Museum restoration has its challenges
Bill and Jan Peryer have owned and operated their commercial construction company for 38 years and counting. This family-owned business operates from their Upper Hutt Offices and currently engages a team of 30 staff covering management and on-site construction teams.
“Initially we started small with Bill and a few guys but gradually with our reputation gaining traction we grew steadily over the years,” says Jan. “We have always concentrated on the commercial sector undertaking medium-size projects and under three storeys.
“We are very happy where we fit in the market with our proven capabilities, resources and strengths enabling several contracts to run concurently.” Following a lengthy prequal process undertaken two years ago, the company is a preferred Main Contractor listed on the Ministry of Education’s ‘Construction Directory’ with proven professional performance in the education sector.
This means that Peryer Construction can expect opportunities to tender for education contracts, ranging from major refurbishments, weather-tightness remediation, through to new builds.
Geographically, the company’s operation extends to the greater Wellington region as far as the Kapiti Coast, with future opportunities in the Wairarapa also being considered.
One contract currently underway involves a challenging major refurbishment and structural upgrade of the New Zealand Deerstalkers Association’s Heritage Trust Museum at 3 Collina Terrace, Thorndon, Wellington.
Managing this project on site is Matt O’Styke, with the architect, Stephen Geuze, from Silverwood Architects.“We procured this project following the tender process with the contract valued at over $1.4million,” says Jan.
The build represents a new era for New Zealand hunting as the existing two-storey villa, with a two-level extension to the rear undergoes a huge facelift. Work began July 2019 and is programmed for completion at the end of May 2020.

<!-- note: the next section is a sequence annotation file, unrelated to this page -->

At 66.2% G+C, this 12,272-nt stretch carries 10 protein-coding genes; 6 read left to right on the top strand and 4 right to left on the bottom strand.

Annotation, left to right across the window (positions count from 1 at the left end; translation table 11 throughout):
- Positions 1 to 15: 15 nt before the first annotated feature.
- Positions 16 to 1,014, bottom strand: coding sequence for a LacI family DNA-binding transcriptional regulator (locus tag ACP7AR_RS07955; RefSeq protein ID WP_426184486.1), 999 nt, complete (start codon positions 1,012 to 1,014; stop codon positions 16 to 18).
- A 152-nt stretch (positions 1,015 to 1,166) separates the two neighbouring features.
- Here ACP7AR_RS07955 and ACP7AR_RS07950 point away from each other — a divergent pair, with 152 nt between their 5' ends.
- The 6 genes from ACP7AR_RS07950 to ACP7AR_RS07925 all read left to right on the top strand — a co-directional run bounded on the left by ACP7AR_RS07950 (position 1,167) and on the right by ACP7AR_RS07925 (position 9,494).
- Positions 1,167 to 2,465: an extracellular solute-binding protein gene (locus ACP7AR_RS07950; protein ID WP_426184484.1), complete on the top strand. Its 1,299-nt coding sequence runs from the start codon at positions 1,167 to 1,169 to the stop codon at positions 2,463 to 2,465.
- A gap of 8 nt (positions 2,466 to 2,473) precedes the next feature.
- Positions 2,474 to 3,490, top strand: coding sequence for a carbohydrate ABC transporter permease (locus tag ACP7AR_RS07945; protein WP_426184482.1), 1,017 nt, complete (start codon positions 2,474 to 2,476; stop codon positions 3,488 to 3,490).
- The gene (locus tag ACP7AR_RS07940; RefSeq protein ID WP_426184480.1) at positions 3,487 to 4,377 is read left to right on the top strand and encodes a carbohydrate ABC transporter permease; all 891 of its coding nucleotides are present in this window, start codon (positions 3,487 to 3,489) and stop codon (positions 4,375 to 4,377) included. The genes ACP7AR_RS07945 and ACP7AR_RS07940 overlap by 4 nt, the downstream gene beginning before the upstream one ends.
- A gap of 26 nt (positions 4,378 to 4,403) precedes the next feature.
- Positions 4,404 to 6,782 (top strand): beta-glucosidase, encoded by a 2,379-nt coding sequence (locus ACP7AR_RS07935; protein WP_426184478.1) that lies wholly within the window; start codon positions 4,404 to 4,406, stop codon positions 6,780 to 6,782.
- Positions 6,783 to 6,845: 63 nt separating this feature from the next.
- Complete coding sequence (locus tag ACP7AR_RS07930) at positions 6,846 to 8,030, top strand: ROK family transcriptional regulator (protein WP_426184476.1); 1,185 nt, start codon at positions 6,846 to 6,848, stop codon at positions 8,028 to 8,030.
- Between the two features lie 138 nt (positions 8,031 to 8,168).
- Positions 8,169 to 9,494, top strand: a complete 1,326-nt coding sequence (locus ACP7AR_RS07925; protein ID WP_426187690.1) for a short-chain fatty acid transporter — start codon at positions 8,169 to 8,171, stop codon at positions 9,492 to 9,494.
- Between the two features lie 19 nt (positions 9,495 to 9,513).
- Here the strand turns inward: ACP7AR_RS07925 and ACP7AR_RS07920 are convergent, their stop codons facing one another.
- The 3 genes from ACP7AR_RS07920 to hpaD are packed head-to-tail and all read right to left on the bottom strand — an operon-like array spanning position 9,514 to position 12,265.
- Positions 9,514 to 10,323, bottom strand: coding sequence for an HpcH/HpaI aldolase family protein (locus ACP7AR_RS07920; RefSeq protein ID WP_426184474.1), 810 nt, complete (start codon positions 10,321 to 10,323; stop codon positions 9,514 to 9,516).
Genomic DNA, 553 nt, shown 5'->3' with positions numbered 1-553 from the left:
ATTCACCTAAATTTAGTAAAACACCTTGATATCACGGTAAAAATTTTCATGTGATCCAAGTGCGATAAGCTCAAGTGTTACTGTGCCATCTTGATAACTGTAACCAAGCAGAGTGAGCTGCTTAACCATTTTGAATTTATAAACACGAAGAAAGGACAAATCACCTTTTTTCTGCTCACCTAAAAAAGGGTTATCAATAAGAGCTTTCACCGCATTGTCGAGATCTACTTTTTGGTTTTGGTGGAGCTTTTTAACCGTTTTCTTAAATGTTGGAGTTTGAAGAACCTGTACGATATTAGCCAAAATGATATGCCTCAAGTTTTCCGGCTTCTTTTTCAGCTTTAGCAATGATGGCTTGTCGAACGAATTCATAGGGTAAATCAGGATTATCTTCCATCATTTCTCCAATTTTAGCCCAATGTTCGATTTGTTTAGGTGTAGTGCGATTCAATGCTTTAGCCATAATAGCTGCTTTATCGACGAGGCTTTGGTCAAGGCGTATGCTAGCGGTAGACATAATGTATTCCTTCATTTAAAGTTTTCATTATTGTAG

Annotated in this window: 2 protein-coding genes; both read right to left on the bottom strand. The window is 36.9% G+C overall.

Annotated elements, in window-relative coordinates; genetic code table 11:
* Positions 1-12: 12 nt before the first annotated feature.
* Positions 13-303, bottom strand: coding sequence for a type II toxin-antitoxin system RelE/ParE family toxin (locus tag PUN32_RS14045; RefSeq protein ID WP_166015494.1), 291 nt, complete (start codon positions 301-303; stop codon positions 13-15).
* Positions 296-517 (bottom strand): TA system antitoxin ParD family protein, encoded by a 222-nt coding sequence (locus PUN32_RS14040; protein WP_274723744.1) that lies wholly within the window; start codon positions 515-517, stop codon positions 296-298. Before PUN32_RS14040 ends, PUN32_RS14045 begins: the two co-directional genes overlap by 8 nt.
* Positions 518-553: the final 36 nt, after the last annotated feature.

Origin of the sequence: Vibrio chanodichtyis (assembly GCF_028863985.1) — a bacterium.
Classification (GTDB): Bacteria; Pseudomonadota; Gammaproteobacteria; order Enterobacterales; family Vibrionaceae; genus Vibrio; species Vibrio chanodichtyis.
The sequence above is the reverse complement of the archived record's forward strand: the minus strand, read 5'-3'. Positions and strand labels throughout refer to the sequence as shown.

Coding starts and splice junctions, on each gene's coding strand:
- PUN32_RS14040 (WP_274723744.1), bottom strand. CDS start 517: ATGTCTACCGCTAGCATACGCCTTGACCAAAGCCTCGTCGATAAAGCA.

One key focus by the architect was to ensure the original character of the building was retained, with classical ceiling mouldings’ and finishing’s specified keeping a sense of its history and appropriate era of this 100-year-old building.
Part of the construction process involves installing a large two storey extension, new lift shaft and fire retention walls to ensure the original structure is protected. Along with this the building will receive a new roof, refurbishment of cladding and windows.
“It will create a wonderful space for the Association to display its history with open trusses, a design feature and creation of a spacious void/atrium viewed from the mezzanine,”says Jan.
To protect the valued display items there will be minimal natural light with special display lighting sourced from Spain. Inside, Xlam cross-laminated timber floor panels will feature along with prefabricated timber laminated air-stairs sourced from Australia.
A special feature inside the museum is the use of hand-made New Zealand Native Plant tiles which reflects the Association’s connection with the outdoors. Jan says the major challenge with this contract is the location in a central Wellington suburb with narrow cramped spaces around the construction site.
“Dealing with the logistics of concrete pours for instance, crane access and manoeuvrability have placed additional challenges for our site manager and team to manage, however they are very experienced at finding ways to mitigate and work around these issues.”
Peryer Construction has several large projects in Wellington on the go, including one for the Archdiocese of Wellington, at St Bernard’s College, Lower Hutt. The $4.8 million contract awarded for the C&D Blocks Refurbishment has commenced and follows the recently completed construction of the new science block.
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